Christopher Columbus


There is no question that the explorer Christopher Columbus had a huge impact in the history of the American continents. The exact nature of his legacy, however, is debated by historians. Join Active Minds as we tell the story of Columbus, his voyages, and the ways in which he changed the world.

Key Lecture Points

  • Christopher Columbus is commonly regarded as the discoverer of the New World. Strictly speaking, he was not. Indigenous peoples arrived in the Americas between 17-50,000 years ago. The Vikings also reached North America from Europe almost five centuries before Columbus.
  • Columbus made four voyages to the Western Hemisphere and served for a time as Admiral of the Oceans and Governor of the New World. His “discovery” inaugurated the Age of Discovery in Europe, a period of extensive overseas exploration and colonization.
  • The legacy of Columbus is complex. To some Americans, Columbus is the heroic explorer who discovered the Americas. To others, he is a brutal tyrant whose discoveries led to the deaths of millions of indigenous people.
  • Franklin Roosevelt established Columbus Day as a national holiday in 1937. Today, many people question whether it is appropriate to celebrate Columbus at all. Some activists have attempted to replace Columbus Day with Indigenous Peoples’ Day.
  • Columbus’s complex legacy complicates the way educators teach American history.

Exploration Questions

  • What are the most positive aspects of Columbus’ legacy? The most problematic? How should history remember Columbus?
  • Who do you think held the rights to the land in the Americas? Indigenous peoples or settlers?
  • Is it fair to blame Columbus for the consequences of European colonization in the New World?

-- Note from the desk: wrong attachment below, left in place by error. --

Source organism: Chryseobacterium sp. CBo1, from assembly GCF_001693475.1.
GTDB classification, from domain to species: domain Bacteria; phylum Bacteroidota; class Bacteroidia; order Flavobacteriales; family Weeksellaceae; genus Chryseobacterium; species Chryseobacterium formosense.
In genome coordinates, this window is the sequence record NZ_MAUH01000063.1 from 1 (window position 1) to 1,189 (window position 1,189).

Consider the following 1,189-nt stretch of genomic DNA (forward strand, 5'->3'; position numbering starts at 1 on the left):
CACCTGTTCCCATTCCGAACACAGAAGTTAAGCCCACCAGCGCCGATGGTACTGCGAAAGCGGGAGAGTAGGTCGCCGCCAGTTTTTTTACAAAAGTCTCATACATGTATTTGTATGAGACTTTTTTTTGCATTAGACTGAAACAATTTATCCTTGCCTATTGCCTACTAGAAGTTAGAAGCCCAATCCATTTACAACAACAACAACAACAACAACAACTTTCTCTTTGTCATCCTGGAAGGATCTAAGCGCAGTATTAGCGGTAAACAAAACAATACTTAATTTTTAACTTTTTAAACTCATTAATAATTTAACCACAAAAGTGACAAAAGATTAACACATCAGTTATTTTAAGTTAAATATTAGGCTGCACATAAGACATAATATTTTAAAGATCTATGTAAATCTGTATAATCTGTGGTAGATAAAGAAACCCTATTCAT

Reflective Questions

  • How has the way we think about Christopher Columbus changed during your lifetime? What were you taught about Columbus in school?
  • What would the United States gain lose if we no longer celebrate Columbus Day? Should we replace Columbus Day with Indigenous Peoples’ Day?

More to Explore

  • Library of Congress on-line exhibit 1492: An Ongoing Voyage Click here
  • Columbus' voyage logs Click here

Books For Further Reading

  • Bergreen, Laurence. Columbus: The Four Voyages. Penguin Books, 2011. 423 pages. A recent biography of Columbus that considers both the positive and negative aspects of his legacy.
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  • Mann, Charles C. 1491. Alfred Knoff, 2006. 541 pages. Mann makes the case that new archeological and anthropological evidence supports claims of extensive, complex cultures with large populations living in the Americas before Columbus.
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  • Zinn, Howard. A People’s History of the United States, 1492-present. Harper, 1980. 729 pages. Perhaps the best-known work of revisionist American history. The first chapter attempts to tell the story of Columbus from the Indians’ perspective.
    Click here to order